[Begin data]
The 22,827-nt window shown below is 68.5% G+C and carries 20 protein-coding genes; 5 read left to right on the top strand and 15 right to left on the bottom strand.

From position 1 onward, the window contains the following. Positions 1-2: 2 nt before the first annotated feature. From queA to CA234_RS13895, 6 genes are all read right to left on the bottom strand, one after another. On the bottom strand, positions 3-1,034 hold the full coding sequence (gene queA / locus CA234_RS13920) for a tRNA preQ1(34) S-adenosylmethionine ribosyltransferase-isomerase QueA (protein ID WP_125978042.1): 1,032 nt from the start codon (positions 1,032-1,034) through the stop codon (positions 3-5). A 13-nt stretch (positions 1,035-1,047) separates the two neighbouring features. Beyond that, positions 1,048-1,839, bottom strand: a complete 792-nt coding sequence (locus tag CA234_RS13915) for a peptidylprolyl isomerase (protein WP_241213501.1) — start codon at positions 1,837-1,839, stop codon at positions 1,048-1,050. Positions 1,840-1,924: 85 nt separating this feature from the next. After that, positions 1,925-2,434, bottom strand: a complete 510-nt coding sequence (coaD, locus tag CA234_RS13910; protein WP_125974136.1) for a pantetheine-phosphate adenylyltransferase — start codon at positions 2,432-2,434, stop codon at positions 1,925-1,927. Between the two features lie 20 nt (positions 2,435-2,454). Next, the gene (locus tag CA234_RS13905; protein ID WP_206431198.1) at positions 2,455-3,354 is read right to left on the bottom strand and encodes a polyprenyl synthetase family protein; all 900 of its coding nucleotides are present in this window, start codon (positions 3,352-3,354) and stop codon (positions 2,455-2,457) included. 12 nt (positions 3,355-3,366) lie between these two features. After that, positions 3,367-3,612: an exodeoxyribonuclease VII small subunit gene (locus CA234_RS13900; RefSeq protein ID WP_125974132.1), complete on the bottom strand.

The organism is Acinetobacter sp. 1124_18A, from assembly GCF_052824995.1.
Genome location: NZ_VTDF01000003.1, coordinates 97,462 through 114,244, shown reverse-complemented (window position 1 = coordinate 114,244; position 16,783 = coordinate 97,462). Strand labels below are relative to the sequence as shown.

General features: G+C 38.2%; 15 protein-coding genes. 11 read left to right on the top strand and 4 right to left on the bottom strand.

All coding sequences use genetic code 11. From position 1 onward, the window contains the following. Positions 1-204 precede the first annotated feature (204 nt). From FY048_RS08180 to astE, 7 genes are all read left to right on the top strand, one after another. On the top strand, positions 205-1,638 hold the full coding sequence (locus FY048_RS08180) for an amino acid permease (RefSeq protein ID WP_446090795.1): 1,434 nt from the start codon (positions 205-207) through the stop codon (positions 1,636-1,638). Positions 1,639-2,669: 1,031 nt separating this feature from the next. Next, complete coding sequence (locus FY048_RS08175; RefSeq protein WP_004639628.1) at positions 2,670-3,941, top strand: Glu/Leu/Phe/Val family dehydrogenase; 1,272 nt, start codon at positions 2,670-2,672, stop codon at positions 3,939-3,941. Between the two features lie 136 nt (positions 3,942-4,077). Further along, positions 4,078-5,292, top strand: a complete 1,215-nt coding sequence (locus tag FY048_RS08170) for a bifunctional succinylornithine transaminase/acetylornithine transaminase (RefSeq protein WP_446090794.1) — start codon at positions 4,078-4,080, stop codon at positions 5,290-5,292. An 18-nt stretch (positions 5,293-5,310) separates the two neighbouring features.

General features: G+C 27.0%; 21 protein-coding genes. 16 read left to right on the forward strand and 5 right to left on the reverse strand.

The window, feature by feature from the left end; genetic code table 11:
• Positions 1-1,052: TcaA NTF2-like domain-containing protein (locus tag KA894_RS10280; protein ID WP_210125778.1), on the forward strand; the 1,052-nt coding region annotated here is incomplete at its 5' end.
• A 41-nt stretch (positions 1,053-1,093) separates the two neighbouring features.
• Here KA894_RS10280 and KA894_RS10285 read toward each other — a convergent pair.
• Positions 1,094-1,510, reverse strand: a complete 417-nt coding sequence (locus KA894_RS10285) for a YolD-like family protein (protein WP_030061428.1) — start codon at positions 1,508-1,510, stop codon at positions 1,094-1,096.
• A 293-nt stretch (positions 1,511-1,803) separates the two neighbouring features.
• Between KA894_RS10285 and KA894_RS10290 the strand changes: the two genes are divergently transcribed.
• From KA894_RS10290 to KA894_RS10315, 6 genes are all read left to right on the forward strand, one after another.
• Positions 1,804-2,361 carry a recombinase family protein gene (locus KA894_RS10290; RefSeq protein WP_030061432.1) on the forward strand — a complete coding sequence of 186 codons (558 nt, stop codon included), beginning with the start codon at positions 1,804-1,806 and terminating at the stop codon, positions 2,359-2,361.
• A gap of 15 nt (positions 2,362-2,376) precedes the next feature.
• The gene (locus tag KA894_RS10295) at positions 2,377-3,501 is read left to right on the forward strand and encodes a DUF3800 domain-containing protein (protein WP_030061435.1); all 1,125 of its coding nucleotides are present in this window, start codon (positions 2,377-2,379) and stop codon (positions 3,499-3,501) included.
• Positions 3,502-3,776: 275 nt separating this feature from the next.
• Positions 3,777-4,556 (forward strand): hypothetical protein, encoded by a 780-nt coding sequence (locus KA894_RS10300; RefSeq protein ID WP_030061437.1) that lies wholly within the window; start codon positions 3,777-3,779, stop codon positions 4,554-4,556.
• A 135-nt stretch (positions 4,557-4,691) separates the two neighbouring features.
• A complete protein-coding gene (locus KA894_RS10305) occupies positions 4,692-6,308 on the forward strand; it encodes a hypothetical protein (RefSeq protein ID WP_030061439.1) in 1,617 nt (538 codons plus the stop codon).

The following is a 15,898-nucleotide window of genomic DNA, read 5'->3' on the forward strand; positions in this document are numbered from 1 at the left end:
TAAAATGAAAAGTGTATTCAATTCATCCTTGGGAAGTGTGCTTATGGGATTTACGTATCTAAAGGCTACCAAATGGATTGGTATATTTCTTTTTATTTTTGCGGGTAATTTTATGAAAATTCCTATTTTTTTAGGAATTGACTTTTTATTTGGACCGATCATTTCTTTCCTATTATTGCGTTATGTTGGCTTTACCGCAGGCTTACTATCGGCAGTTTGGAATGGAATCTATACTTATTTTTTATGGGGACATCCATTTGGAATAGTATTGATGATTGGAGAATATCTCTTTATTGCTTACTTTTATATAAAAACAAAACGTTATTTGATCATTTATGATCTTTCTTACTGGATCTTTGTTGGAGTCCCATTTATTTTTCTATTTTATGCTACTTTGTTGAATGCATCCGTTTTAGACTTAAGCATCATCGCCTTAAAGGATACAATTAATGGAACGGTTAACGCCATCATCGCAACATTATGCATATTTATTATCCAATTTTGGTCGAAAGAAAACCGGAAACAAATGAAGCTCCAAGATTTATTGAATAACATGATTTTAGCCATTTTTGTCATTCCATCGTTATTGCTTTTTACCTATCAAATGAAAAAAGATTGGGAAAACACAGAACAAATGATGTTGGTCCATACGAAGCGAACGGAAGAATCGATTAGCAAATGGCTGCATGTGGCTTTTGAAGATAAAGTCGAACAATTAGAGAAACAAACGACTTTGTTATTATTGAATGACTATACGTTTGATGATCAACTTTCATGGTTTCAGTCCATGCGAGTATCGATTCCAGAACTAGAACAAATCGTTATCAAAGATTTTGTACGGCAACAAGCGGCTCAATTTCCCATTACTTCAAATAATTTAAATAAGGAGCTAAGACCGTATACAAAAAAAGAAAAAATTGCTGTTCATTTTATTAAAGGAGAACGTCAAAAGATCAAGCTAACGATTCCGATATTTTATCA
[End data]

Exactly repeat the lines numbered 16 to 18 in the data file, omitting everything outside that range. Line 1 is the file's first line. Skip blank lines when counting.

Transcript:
• Positions 1,804-2,361 carry a recombinase family protein gene (locus KA894_RS10290; RefSeq protein WP_030061432.1) on the forward strand — a complete coding sequence of 186 codons (558 nt, stop codon included), beginning with the start codon at positions 1,804-1,806 and terminating at the stop codon, positions 2,359-2,361.
• A gap of 15 nt (positions 2,362-2,376) precedes the next feature.
• The gene (locus tag KA894_RS10295) at positions 2,377-3,501 is read left to right on the forward strand and encodes a DUF3800 domain-containing protein (protein WP_030061435.1); all 1,125 of its coding nucleotides are present in this window, start codon (positions 2,377-2,379) and stop codon (positions 3,499-3,501) included.